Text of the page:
Explain like I'm 5 - Why can't we have iPhones with multiple screen sizes again?

Discussion in 'iPhone' started by iFanboy, Sep 1, 2012.

  1. iFanboy Guest

    I mean, Apple make 11" 13" and 15" laptops without problems?

    Why can't we have 3.5" 4" and 4.8" iPhone's to choose from for example?

    I played with a SGSIII yesterday and loved the screen size, but I don't want an Android, I want an iPhone :(
  2. MattMJB0188 macrumors 68000

    Dec 28, 2009
  3. JerseyDoug macrumors regular

    May 10, 2012
    Well, if the new iPhone has a 4" screen, the you will have multiple screen sizes since the 4s will stillbe available. How's that? :)

    Or, because Apple says you can't.
  4. TSX macrumors 68030


    Oct 1, 2008
    Because they want the user to be able to use the iPhone with one hand, this has been known since last year when everyone was upset the 4s didn't get a Bigger screen. This is why the iPhone screen got longer but not wider.
  5. lazard macrumors 68000

    Jul 23, 2012
    because Apple said you have girly hands.
  6. sammich macrumors 601


    Sep 26, 2006
    Less screens = easier support for developers and Apple.

    Less fragmentation = developers can easily tailor make apps for each Apple device.

    I'm just gonna slip this in here: I just bought a Samsung Smart TV, and honestly, the interface is so laggy. Things don't happen when you expect it to, and without any feedback. It has a heap of features, but so many of them are half assed.
  7. NewbieCanada macrumors 68030

    Oct 9, 2007
    OS X is a full-fledged operating system. It also supports desktops with 27 and 21-inch monitors.

    Phones and tablets are a much more stripped down version, and of course they support 3.5 inch, 4, 10 inch and (probably) iPad mini size.

    So it is a bit harder to support multiple screen sizes, but as everyone else has said, the bottom line is they don't believe it suits their business model to have multiple size new phone models, just like it no longer suits them to sell 17-inch laptops.
  8. orangebluedevil macrumors 6502

    Jun 28, 2010
    Because staying at one screen size allows Apple to make very very large quantities of very very high quality materials. Usually high quality materials cost too much, but when you buy a whole bunch of them you get a discount.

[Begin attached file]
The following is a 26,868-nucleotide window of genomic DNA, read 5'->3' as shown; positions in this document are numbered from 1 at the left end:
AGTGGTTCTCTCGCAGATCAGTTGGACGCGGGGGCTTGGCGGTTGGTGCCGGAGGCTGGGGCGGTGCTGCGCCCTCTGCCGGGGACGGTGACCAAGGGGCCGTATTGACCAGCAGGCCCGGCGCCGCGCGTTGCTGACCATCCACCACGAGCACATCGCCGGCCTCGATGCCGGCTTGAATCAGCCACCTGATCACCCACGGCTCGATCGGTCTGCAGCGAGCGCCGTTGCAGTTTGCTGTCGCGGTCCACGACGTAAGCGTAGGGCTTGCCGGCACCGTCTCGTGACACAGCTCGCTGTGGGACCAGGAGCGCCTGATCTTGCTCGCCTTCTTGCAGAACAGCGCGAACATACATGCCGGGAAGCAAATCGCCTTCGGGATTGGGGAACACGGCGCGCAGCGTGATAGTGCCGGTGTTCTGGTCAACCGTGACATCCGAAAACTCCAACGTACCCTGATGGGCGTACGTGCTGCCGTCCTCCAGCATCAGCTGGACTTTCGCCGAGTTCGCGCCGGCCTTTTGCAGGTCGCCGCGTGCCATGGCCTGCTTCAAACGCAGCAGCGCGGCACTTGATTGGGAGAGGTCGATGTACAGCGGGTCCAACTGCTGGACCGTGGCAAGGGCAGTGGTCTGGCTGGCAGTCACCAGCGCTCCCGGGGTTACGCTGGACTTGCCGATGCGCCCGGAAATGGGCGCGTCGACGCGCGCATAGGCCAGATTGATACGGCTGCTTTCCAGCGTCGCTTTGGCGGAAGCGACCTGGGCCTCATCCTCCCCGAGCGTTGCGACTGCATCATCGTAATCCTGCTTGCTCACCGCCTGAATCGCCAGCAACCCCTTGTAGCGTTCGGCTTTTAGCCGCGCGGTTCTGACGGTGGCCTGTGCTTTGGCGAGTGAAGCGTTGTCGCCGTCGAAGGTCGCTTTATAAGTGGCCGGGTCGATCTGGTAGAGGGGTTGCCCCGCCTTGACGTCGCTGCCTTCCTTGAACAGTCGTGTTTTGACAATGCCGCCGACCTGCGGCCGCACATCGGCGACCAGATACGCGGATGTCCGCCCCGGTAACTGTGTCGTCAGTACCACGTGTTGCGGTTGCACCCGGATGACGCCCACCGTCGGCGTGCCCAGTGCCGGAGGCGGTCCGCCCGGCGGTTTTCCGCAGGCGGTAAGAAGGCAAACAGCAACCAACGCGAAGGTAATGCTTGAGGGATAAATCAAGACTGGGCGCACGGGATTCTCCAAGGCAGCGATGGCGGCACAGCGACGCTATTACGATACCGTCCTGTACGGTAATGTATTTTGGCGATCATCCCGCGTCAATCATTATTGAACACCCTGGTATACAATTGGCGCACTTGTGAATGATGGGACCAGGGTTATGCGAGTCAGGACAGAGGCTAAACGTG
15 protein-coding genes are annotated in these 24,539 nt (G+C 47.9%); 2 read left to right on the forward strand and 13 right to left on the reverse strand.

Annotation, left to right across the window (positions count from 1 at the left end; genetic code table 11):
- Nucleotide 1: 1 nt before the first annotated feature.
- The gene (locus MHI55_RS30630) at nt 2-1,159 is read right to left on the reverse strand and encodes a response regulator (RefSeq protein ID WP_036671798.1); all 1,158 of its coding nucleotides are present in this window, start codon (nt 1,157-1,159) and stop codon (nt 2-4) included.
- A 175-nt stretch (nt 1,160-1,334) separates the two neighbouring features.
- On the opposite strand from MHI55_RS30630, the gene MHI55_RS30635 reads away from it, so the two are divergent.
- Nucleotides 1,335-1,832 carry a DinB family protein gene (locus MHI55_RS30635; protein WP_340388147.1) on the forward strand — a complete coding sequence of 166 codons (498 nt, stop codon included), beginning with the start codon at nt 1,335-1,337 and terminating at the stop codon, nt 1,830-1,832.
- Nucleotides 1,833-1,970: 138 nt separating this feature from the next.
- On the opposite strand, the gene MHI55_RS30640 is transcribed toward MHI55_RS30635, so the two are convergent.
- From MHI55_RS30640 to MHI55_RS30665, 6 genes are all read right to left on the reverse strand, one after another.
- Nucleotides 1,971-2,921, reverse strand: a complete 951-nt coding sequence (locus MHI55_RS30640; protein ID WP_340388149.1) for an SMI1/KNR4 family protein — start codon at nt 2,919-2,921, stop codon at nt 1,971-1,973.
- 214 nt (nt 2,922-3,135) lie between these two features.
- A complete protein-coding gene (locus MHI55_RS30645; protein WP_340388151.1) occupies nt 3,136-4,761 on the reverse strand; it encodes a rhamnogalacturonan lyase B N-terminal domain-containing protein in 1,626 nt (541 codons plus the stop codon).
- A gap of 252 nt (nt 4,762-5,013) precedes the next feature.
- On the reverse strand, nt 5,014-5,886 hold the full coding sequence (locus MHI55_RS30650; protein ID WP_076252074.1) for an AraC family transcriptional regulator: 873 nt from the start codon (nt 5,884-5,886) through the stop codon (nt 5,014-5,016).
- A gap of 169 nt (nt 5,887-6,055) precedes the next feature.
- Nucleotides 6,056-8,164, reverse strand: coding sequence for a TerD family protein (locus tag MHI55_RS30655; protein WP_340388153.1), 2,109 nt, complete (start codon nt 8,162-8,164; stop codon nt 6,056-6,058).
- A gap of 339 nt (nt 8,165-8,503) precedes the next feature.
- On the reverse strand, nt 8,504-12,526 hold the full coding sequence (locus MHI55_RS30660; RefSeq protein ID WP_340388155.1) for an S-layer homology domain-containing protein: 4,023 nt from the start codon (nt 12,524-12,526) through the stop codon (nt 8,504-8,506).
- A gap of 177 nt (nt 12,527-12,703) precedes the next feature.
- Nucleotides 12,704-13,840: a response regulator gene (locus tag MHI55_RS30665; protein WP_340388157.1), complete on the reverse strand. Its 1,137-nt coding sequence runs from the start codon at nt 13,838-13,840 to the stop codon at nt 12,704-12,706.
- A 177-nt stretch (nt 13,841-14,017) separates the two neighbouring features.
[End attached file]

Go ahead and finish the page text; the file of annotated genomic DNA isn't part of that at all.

So Apple picks 1 size in order to make more quantity of more quality.

    If you were a 10 year old you could google Supply Chain management. :)
  9. NathanA macrumors 6502a

    Feb 9, 2008
    Most of these responses are missing the point. The reason why Apple has shied away from multiple screen sizes is that unlike with OS X which has allowed for windowed applications since day 1, iOS only allows for full-screen apps.

    In OS X, developers have been required to write their apps with the expectation that their app's windows will be resized by the user or be used on a plethora of different screens with different sizes and resolutions, whereas in iOS, no such expectation has ever been set for the developer. Thus, iOS apps are written by developers with the *expectation* that the screen size *will never change*: iPhone apps will always fill a screen of 320x480 points, and iPad apps will always fill a screen of 768x1024 points. If Apple had planned from day 1 to have multiple sizes of a device within a given class, they could have structured the API to allow app developers to account for multiple different sizes of screen from the beginning instead of tacking it on later, and apps written since the beginning of time would then presumably already work with a larger-sized iPhone or iPad or whatever. But they didn't do this, so now they are kind of stuck.

    Sure, Apple could still introduce a screen of a different size (and it is looking like they may very well do that with "the new iPhone") and then expect developers to get on the ball with updating their apps so that they can run on multiple screen sizes. But part of the issue is backwards-compatibility: existing apps will not know what to do with the bigger screen, and a solution has to be found for that. Perhaps existing apps will simply have "black bars" on the top and bottom or on the sides, kind of like a widescreen movie presented on a non-widescreen television.

    Apple did this for iPhone apps that run on the iPad, but I think most people agree that the results were largely unsatisfactory.